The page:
|The Singing Detective (2003)
Arguably Dennis Potter was one of the most innovative screenwriters of
the late 20th Century. Two of his miniseries, originally produced for British
television, "Pennies From Heaven" (1978) and especially "The Singing
Detective" (1986), are among the very best that medium has produced.
His success before the advent of DVDs, of course, was far greater in his native
England than in the United States. In America, the programs only reached a
selected audience as they aired on PBS and later cable. The critical acclaim
afforded these groundbreaking shows, though, inevitably brought Hollywood
calling. In 1981, Herbert Ross directed an Americanized PENNIES FROM HEAVEN
starring Steve Martin and Bernadette Peters. Although championed by some
reviewers, the movie proved to highbrow for audiences expecting another
THE JERK and it became a box-office failure. Potter himself was said to be
unhappy with the script and before his death he wrote his own movie adaptation
of THE SINGING DETECTIVE. His attempt to condense the six-hour original
into a two-hour movie is analogous to the now ubiquitous Broadway adaptations
of feature films: Something vital is lost.
The Americanized version of THE SINGING DETECTIVE also has the
problem of competing with the DVD of the original, which featured a towering
central performance by Michael Gambon as a mystery writer afflicted with acute
psoriasis who imagines himself the hero of his own novel. In the British version
the setting was the 1940s and the lead was called Philip E. Marlowe thus
allowing Potter to pay homage to the films noir or that decade. Similarly, the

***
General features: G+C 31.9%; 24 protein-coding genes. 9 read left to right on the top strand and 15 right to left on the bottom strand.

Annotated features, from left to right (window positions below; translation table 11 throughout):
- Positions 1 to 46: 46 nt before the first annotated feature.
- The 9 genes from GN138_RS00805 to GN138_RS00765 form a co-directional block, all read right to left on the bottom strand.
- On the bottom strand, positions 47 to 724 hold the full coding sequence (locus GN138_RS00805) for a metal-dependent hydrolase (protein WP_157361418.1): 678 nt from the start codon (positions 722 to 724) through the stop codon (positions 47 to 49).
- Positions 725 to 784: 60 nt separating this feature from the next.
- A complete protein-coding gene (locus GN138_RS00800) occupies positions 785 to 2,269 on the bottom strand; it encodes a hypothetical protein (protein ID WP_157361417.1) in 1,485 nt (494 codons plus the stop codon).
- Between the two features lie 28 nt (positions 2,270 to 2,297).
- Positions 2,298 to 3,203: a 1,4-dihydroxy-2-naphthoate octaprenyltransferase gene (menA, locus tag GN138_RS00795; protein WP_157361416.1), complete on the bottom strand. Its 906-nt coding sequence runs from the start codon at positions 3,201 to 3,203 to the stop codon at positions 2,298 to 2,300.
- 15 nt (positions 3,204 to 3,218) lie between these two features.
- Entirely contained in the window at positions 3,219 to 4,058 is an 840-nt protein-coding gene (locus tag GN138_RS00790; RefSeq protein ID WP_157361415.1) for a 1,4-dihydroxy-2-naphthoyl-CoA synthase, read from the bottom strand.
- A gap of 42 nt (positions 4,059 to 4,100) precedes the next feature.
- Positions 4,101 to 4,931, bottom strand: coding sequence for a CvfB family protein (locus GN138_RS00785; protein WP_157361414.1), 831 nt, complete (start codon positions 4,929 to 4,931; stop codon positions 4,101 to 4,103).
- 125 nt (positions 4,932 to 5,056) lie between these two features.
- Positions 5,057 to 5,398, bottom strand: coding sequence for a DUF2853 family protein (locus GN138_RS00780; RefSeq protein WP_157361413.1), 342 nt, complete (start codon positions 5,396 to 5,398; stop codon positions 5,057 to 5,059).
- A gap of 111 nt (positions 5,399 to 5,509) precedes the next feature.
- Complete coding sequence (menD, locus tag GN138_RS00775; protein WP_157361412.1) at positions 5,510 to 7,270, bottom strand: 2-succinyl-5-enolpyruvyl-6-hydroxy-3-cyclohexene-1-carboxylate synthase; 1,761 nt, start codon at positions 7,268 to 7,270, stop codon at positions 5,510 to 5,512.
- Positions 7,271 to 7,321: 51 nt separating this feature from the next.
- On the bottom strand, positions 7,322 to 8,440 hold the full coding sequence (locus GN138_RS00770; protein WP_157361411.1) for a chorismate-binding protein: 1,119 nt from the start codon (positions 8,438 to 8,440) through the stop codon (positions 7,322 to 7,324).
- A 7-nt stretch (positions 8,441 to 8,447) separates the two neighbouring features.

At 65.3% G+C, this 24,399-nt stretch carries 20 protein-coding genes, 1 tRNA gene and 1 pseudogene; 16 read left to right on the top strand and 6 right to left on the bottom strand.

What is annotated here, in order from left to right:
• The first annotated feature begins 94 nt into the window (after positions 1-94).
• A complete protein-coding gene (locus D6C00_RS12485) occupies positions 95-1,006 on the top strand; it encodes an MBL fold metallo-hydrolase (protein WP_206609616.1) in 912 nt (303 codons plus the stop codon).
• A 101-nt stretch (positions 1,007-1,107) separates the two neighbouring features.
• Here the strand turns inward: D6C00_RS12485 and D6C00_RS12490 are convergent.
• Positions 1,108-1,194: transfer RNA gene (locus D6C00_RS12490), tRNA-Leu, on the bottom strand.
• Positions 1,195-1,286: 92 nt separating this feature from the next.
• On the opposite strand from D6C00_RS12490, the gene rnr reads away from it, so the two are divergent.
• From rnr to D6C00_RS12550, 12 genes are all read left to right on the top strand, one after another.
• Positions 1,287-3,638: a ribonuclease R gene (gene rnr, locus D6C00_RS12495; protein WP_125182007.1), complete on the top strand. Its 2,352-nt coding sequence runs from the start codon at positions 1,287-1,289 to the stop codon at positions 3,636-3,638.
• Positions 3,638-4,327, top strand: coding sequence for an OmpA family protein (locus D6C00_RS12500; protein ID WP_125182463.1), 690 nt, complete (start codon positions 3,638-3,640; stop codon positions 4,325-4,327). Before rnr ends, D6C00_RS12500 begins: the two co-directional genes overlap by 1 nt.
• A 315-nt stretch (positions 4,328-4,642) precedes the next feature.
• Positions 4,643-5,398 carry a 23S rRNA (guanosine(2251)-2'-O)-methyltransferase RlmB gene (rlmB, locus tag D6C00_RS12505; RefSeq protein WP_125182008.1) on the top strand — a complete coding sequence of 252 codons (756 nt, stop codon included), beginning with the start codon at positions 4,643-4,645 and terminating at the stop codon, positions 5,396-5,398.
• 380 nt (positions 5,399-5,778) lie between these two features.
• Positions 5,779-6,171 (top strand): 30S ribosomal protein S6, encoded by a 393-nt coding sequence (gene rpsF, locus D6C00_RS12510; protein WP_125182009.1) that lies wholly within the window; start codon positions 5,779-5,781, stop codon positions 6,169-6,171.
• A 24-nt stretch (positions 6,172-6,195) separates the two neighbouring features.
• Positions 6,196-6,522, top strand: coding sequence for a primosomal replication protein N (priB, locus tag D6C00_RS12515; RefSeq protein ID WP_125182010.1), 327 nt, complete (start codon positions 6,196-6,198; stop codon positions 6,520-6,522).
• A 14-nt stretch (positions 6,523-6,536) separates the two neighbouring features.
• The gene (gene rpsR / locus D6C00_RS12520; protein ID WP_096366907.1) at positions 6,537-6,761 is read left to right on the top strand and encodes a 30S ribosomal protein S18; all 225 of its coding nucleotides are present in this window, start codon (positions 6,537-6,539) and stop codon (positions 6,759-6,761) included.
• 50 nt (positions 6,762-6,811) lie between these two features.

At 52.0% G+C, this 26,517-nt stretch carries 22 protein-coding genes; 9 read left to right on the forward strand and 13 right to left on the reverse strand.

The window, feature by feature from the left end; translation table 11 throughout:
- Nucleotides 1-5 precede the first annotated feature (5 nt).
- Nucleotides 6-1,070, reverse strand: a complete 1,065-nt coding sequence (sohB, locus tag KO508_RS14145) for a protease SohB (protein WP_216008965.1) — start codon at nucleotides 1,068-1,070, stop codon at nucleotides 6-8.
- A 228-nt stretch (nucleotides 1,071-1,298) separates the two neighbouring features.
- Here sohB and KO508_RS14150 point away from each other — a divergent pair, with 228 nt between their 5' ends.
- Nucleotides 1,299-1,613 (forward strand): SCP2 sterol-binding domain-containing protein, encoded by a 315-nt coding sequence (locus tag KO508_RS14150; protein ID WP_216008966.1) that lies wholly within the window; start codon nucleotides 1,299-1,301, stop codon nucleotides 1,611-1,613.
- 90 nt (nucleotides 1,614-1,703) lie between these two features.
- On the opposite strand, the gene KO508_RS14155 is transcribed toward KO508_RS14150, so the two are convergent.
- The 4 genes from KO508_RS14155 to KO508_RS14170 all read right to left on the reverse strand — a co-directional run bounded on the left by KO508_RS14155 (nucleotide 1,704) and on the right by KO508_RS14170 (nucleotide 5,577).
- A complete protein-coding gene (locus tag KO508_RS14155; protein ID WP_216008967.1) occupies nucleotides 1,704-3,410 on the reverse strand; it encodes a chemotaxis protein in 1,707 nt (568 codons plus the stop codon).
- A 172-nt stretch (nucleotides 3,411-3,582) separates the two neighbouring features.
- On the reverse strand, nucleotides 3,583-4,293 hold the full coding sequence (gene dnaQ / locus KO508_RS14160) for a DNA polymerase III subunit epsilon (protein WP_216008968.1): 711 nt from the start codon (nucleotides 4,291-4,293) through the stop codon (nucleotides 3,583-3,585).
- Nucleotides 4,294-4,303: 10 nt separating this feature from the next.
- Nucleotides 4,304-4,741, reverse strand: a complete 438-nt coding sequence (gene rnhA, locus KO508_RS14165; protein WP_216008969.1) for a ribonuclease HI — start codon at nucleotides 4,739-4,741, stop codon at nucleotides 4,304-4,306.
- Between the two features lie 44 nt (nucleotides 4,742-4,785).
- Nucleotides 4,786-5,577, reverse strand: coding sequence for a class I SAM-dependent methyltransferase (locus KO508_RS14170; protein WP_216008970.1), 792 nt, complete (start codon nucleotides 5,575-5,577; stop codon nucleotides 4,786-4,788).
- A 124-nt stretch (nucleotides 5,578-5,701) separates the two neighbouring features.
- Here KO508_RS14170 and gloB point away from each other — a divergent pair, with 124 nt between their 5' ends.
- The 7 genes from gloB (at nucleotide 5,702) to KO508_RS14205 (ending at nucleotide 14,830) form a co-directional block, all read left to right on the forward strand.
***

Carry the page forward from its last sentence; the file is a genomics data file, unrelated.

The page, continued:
interpolated songs that were lip-synced (a device also employed in
PENNIES FROM HEAVEN) were from that era. The feature film version, for
some inexplicable reason, moves the time line up to the 1950s and uses
novelty songs like "How Much Is That Doggie in the Window?" for effect.
The central character remains an author suffering with a skin condition,
but he now carries the moniker Dan Dark. Robert Downey Jr. gamely steps
into the Gambon role and the actor once again demonstrates just how
strong and powerful an actor he is. Despite his well-documented off-screen
troubles, Downey has always been one of contemporary cinemas most
accomplished actors and his disciplined performance goes a long way in
making this screen version a success.
Director Keith Gordon handles the dramatic action well, but stumbles
a bit in staging me of the musical fantasies (particularly one featuring Katie
Homes lip syncing "Mr. Sandman"). The song choices, which undoubtedly were
Potter's, also don't provide the ironic commentary that those in the original do.
Still, Gordon elicits terrific work from his cast, particularly Carla Gugino as
Dark's mother, Mel Gibson in the supporting role of a psychiatrist, Robin Wright
Penn as Dark's wife and Jeremy Northam in multiple roles.
There really wasn't any pressing need to remake THE SINGING DETECTIVE,
but this version at least gives audiences a chance to see once again just
how good an actor Robert Downey Jr. can be given the right material.
Running time: 109 mins.
MPAA rating: R for strong sexual content, language
and some violence
Viewed at Cinema Village
|© 2005 by C. E. Murphy. All Rights Reserved.